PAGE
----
Local elected officials attended an open meeting in Bushwick today, at the site of a shooting in broad daylight on Saturday that left five people hospitalized. Residents, most of them Hispanic, gathered on the sidewalk at Menahan Street and Knickerbocker Ave, holding signs that demanded “Stop Gun Trafficking.”
The meeting was organized by Latino community organization Make the Road New York to promote a zero-tolerance policy for violence, especially via stricter gun laws. One of the residents in attendance, Carmen Gonzalez, was nearby on Menahan Street at the time of the shooting.
“We heard the shots, and so I called 911,” she said. “We should have tried to hold him but it happened too fast. He was gone and the gun was on the floor.” It’s believed that alleged shooter Curtis Peterson targeted victim Rolando Pizarro as an act of revenge, after Pizarro filed a police report against Peterson for sexually harassing Pizarro’s daughter at the Knickerbocker Avenue McDonald’s, where she works.
Victor Rosario was among those who expressed outrage today that the shooting occurred less than a block from the 83rd Precinct building. The lifetime Bushwick resident and member of Make the Road complained about the precinct’s lack of engagement with the community, as well as the inability of most officers to speak Spanish.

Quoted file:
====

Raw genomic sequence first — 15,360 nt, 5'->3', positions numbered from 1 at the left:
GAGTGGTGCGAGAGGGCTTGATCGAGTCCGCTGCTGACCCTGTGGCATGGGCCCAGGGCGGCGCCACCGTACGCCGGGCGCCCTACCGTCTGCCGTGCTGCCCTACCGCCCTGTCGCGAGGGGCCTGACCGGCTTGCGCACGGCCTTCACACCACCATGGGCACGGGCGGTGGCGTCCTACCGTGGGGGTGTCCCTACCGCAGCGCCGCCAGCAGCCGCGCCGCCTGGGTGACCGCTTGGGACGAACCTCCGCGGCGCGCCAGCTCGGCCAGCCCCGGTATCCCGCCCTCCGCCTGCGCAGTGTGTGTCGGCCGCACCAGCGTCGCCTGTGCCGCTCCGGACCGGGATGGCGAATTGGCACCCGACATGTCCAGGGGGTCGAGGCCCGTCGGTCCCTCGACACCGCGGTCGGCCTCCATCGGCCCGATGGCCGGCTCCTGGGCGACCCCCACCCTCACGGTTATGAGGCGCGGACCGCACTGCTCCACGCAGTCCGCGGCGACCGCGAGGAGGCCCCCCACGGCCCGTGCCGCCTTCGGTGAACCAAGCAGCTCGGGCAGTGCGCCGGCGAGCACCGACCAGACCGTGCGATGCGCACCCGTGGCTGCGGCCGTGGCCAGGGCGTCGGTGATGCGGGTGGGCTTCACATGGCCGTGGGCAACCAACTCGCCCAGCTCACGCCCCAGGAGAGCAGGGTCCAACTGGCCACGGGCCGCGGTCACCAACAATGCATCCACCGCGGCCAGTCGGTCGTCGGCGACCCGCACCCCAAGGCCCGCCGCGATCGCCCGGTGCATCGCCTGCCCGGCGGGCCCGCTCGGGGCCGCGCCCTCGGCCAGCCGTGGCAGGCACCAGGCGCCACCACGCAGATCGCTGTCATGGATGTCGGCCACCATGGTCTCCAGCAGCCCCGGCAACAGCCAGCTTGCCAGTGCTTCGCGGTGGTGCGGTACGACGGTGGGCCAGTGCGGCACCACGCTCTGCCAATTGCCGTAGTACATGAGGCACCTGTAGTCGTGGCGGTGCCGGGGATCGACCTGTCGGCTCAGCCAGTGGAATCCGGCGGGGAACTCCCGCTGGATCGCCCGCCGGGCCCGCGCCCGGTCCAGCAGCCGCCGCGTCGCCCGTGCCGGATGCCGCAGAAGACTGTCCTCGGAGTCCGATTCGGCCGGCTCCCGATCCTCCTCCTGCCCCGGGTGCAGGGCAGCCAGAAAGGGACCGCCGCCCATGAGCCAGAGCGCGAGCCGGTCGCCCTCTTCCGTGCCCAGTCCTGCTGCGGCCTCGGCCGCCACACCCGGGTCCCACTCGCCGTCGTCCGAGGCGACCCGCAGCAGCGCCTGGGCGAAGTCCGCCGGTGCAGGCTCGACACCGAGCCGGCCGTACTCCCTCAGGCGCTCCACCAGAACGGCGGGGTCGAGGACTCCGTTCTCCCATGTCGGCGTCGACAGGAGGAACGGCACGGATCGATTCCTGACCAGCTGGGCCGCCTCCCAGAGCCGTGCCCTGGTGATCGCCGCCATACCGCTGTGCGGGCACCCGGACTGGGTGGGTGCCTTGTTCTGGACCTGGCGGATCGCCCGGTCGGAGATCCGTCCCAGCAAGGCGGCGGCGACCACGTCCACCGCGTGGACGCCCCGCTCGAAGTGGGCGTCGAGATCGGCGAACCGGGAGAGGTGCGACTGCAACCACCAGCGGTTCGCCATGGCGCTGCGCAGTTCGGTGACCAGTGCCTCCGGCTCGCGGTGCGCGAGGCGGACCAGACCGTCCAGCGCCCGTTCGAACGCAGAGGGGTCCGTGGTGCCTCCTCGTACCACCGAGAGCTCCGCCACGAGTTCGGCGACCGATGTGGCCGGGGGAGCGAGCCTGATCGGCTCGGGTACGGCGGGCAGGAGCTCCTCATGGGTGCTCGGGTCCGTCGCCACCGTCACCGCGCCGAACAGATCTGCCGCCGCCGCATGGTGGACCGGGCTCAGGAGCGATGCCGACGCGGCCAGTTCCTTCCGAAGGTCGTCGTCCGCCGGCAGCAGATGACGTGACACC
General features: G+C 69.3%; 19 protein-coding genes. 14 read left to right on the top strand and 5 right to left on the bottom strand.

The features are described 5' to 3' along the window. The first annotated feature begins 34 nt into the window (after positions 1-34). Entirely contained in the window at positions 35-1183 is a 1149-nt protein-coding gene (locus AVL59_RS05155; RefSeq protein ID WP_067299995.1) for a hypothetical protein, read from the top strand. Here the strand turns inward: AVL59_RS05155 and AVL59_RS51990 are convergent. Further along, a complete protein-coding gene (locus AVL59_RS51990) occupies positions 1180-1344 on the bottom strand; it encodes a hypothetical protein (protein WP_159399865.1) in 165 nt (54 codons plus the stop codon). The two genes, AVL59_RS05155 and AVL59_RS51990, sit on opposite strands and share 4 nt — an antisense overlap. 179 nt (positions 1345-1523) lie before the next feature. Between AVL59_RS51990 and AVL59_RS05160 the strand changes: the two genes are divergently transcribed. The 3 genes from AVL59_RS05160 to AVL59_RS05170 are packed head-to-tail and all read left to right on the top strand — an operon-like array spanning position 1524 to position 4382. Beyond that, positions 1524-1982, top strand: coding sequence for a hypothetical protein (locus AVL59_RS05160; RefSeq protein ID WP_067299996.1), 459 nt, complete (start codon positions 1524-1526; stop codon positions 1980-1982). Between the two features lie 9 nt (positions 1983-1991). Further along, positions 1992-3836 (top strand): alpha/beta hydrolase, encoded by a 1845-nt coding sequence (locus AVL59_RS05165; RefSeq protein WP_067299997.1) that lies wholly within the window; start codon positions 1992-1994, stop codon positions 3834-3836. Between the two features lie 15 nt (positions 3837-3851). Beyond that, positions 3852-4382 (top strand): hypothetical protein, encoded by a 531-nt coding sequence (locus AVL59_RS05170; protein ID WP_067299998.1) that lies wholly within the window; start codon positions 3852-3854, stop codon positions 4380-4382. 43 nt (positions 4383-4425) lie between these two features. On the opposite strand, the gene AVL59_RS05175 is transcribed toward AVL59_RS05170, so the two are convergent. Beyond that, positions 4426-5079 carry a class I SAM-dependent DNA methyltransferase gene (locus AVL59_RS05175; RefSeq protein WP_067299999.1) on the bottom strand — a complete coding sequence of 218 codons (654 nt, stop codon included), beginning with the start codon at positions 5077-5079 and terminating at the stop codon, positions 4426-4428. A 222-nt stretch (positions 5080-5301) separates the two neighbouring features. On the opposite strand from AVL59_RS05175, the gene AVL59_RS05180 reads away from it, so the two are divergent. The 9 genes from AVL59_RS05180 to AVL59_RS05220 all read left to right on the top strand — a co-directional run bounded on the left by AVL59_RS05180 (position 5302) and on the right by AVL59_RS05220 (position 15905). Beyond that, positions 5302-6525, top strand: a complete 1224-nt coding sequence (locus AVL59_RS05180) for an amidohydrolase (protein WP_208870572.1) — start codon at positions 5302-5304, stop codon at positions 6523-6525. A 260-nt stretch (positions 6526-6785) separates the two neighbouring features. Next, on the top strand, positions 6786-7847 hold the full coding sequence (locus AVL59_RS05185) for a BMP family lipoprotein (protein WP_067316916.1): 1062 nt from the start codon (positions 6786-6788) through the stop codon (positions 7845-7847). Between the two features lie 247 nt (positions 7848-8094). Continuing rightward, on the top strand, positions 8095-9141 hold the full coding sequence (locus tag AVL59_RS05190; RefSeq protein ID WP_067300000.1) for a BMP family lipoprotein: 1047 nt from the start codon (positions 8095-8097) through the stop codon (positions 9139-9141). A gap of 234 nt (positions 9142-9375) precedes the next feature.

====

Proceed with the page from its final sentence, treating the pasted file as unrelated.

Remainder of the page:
“People sell guns right on this block,” he said. “Right in front of the police station. This happens because it’s just a job to [the police officers]. They get to work and go into their fortress, and then they leave.”
Jason Otaño, a candidate for the 53rd New York State Assembly District, said after the meeting dispersed that he helped organize it in order to draw attention to the community’s need for afterschool programs and other activities, which he hopes will curb violence in the next generation of Bushwick youth.
“This is a community call to action, to realize how underserved we are in terms of social programs,” he said. “When we do have a successful program, something like this threatens it. There were kids playing right nearby in the park on Saturday.”
Otaño doesn’t blame the police for the shooting, or for the fact that the alleged perpetrator is still at large, but he admitted that the location of the crime is hard to ignore.
“That this would happen within steps of the precinct building is extremely disturbing,” he said. “It makes you wonder what exactly police presence does to curtail violent crime.”
Several NYPD officials from the 83rd Precinct stood watching the crowd from the periphery, but all refused to either engage with the speakers or comment on the meeting.